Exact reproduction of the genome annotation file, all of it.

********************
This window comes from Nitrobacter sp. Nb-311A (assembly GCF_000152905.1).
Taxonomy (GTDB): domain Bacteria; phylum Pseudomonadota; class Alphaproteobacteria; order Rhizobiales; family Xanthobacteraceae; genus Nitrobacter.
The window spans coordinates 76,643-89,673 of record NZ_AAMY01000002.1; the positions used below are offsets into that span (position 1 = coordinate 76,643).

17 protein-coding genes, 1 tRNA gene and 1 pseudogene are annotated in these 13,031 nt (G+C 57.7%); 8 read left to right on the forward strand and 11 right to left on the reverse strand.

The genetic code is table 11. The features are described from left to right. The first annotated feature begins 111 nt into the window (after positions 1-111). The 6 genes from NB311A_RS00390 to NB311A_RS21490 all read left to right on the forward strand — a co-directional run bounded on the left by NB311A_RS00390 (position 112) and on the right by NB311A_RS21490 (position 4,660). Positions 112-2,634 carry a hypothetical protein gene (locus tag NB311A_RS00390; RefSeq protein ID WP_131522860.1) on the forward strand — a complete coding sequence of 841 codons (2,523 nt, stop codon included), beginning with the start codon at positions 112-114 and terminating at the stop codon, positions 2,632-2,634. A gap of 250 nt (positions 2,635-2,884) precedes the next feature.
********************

This window comes from Nitrobacter sp. Nb-311A (assembly GCF_000152905.1).
Taxonomy (GTDB): domain Bacteria; phylum Pseudomonadota; class Alphaproteobacteria; order Rhizobiales; family Xanthobacteraceae; genus Nitrobacter.
The window spans coordinates 76,643-89,673 of record NZ_AAMY01000002.1; the positions used below are offsets into that span (position 1 = coordinate 76,643).

17 protein-coding genes, 1 tRNA gene and 1 pseudogene are annotated in these 13,031 nt (G+C 57.7%); 8 read left to right on the forward strand and 11 right to left on the reverse strand.

The genetic code is table 11. The features are described from left to right. The first annotated feature begins 111 nt into the window (after positions 1-111). The 6 genes from NB311A_RS00390 to NB311A_RS21490 all read left to right on the forward strand — a co-directional run bounded on the left by NB311A_RS00390 (position 112) and on the right by NB311A_RS21490 (position 4,660). Positions 112-2,634 carry a hypothetical protein gene (locus tag NB311A_RS00390; RefSeq protein ID WP_131522860.1) on the forward strand — a complete coding sequence of 841 codons (2,523 nt, stop codon included), beginning with the start codon at positions 112-114 and terminating at the stop codon, positions 2,632-2,634. A gap of 250 nt (positions 2,635-2,884) precedes the next feature.